This post is inspired by my current status for two reasons. The first being the break I’m taking from Project Stripes (a friend is reading it now). The second being the crash course I got in knowing when to be careful with my weight training routine and its frequency.
I got sick many months ago after working out several weeks in succession without a significant (more than two days) rest period for which my body needed to recharge. As we fitness enthusiasts know, the real muscle building doesn’t happen until the tissue is allowed to mend after its tearing and with proper feeding. I, being too into the workout schedule and not so much the nutrition and wellness in mind, therefore, fell sick and was out for two weeks. I felt terrible, useless. My body would not comply with what my mind desperately wanted: to exercise. Not only because I wanted to keep up with the progress, but the daily trips to the gym let me forget.
As much as writing envelops every bit of my being, I too need a break from time to time. That’s where training comes in. I have shared this common thought with many of my friends, who lift as well: lifting is the only time of day where I think of nothing else that’s going on outside the gym. Both writing and training eliminate all other concerns for the time being. But I couldn’t give my body what it wanted, and my writing, consequently, suffered. I became distracted without the ability to exert some of the energy I get after a good writing session. I couldn’t escape even from myself.
Upon reflection, I realized I needed to be nicer to my body. Yes it is fantastic to push and be the best version of myself, but I also need to learn how and when to scale back and give my body the rest it needs. If I don’t, I can’t avoid being weakened and vulnerable. So yes, there is such a thing as working out too much.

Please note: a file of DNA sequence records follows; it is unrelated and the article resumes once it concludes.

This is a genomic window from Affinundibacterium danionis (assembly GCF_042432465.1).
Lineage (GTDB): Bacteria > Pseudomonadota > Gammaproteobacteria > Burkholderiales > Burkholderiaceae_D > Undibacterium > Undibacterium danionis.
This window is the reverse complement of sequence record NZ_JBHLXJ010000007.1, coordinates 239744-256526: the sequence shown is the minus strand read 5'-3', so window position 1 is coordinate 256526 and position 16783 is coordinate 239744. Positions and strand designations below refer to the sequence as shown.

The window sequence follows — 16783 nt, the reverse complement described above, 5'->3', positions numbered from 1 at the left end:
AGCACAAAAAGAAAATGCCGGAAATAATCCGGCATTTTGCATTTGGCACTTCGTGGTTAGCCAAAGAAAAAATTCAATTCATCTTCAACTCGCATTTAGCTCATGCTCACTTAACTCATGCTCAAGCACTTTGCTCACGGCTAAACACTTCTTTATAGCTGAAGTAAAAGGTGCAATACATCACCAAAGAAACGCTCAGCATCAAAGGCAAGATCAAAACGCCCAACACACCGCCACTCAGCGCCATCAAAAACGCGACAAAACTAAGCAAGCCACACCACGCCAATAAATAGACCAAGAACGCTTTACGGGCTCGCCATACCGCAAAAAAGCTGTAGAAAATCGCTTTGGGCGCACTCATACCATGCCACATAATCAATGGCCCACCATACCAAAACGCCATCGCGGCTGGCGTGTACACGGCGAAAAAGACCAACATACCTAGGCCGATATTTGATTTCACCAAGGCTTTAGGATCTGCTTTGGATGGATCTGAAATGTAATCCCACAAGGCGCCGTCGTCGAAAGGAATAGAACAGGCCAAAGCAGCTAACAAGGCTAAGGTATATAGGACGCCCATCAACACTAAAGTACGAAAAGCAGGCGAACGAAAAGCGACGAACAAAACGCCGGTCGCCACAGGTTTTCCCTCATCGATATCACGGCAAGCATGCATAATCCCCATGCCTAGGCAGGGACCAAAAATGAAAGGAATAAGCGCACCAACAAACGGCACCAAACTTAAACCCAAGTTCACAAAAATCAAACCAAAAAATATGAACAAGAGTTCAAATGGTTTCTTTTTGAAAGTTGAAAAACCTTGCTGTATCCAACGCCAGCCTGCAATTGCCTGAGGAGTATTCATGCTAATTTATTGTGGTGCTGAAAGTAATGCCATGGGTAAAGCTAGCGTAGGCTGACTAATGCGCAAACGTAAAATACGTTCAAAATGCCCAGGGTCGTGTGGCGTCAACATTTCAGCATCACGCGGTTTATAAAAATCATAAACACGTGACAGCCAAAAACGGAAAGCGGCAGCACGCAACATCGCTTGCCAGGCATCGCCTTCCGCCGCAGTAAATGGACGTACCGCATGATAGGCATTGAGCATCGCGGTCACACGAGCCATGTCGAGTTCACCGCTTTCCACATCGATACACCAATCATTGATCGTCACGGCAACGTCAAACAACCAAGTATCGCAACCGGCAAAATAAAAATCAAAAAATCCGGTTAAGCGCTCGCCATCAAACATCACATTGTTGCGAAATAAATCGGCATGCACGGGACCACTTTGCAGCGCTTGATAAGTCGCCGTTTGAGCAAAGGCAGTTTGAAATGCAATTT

Just as related is the healthy habit of stepping back from a story you’ve been obsessing over and maybe taking a look at another one. If you’ve been working on one story for an elongated amount of time, you most likely will get sick of it, and, just like when I got sick, your writing will suffer. With Project Stripes in back seat now, I am entertaining other stories that need attention. However, I’m not obligated to stick to any one story for too long, just make a few notes and draft excerpts before moving on. This method of story-hopping will keep my mind fresh and imagination active, exactly like when it’s not good to work the same muscle group too frequently for too long. The body will become accustomed to that routine, and your body nor your story will benefit. (I’m not saying switch stories every week. Certainly not. But spread it out a bit, so you don’t get sick of what you’re writing.)
So you, as well as I, should take a second to enjoy the progress we’ve made for our bodies as well as our writing projects. It’ll be a nice little ego boost, god knows we need it as much as we can as writers, and a way of seeing how far we’ve come. I’m always in favor of keeping a close regard to the past in order to promote a more productive future. That’s why I got a minor in History. It’s good to have that knowledge, so you can try as best you can to avoid the mistakes of not only your own past but the pasts of others who share your passions. It is also why I frequently watch interviews of my favorite authors. Getting an idea of what tripped them up or got them going is good indication for me whether or not I’m on the right path or need to change things up and see if I can get myself out of a writer’s block. Therefore, it’s a good idea to be mindful of your body and personal history. Listening to both will surely yield positive results for the future as we all seek to stay fit and get published.